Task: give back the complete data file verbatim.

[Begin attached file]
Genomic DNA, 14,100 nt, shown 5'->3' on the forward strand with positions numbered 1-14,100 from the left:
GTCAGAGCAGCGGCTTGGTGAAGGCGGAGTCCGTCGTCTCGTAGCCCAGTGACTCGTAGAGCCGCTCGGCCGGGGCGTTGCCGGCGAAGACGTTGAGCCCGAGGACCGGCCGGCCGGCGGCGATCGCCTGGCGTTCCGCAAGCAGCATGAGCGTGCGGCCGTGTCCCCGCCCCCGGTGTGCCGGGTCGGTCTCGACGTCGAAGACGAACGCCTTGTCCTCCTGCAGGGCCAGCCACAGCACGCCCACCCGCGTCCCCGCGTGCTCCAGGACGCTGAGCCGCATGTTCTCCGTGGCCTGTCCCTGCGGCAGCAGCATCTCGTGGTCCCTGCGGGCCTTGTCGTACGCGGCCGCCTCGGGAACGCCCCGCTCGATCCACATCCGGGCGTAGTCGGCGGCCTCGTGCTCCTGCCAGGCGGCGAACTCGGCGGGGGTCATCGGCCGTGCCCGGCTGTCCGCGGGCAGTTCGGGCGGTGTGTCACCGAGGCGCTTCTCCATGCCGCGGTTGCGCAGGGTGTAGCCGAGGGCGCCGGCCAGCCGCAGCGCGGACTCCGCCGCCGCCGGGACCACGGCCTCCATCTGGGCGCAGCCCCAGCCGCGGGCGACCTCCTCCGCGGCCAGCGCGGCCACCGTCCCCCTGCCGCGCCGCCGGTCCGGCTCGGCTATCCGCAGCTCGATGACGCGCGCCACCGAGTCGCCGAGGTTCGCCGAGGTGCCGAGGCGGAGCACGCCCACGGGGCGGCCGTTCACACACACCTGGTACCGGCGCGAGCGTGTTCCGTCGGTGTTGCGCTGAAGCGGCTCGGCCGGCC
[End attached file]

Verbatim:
Genomic DNA, 14,100 nt, shown 5'->3' on the forward strand with positions numbered 1-14,100 from the left:
GTCAGAGCAGCGGCTTGGTGAAGGCGGAGTCCGTCGTCTCGTAGCCCAGTGACTCGTAGAGCCGCTCGGCCGGGGCGTTGCCGGCGAAGACGTTGAGCCCGAGGACCGGCCGGCCGGCGGCGATCGCCTGGCGTTCCGCAAGCAGCATGAGCGTGCGGCCGTGTCCCCGCCCCCGGTGTGCCGGGTCGGTCTCGACGTCGAAGACGAACGCCTTGTCCTCCTGCAGGGCCAGCCACAGCACGCCCACCCGCGTCCCCGCGTGCTCCAGGACGCTGAGCCGCATGTTCTCCGTGGCCTGTCCCTGCGGCAGCAGCATCTCGTGGTCCCTGCGGGCCTTGTCGTACGCGGCCGCCTCGGGAACGCCCCGCTCGATCCACATCCGGGCGTAGTCGGCGGCCTCGTGCTCCTGCCAGGCGGCGAACTCGGCGGGGGTCATCGGCCGTGCCCGGCTGTCCGCGGGCAGTTCGGGCGGTGTGTCACCGAGGCGCTTCTCCATGCCGCGGTTGCGCAGGGTGTAGCCGAGGGCGCCGGCCAGCCGCAGCGCGGACTCCGCCGCCGCCGGGACCACGGCCTCCATCTGGGCGCAGCCCCAGCCGCGGGCGACCTCCTCCGCGGCCAGCGCGGCCACCGTCCCCCTGCCGCGCCGCCGGTCCGGCTCGGCTATCCGCAGCTCGATGACGCGCGCCACCGAGTCGCCGAGGTTCGCCGAGGTGCCGAGGCGGAGCACGCCCACGGGGCGGCCGTTCACACACACCTGGTACCGGCGCGAGCGTGTTCCGTCGGTGTTGCGCTGAAGCGGCTCGGCCGGCC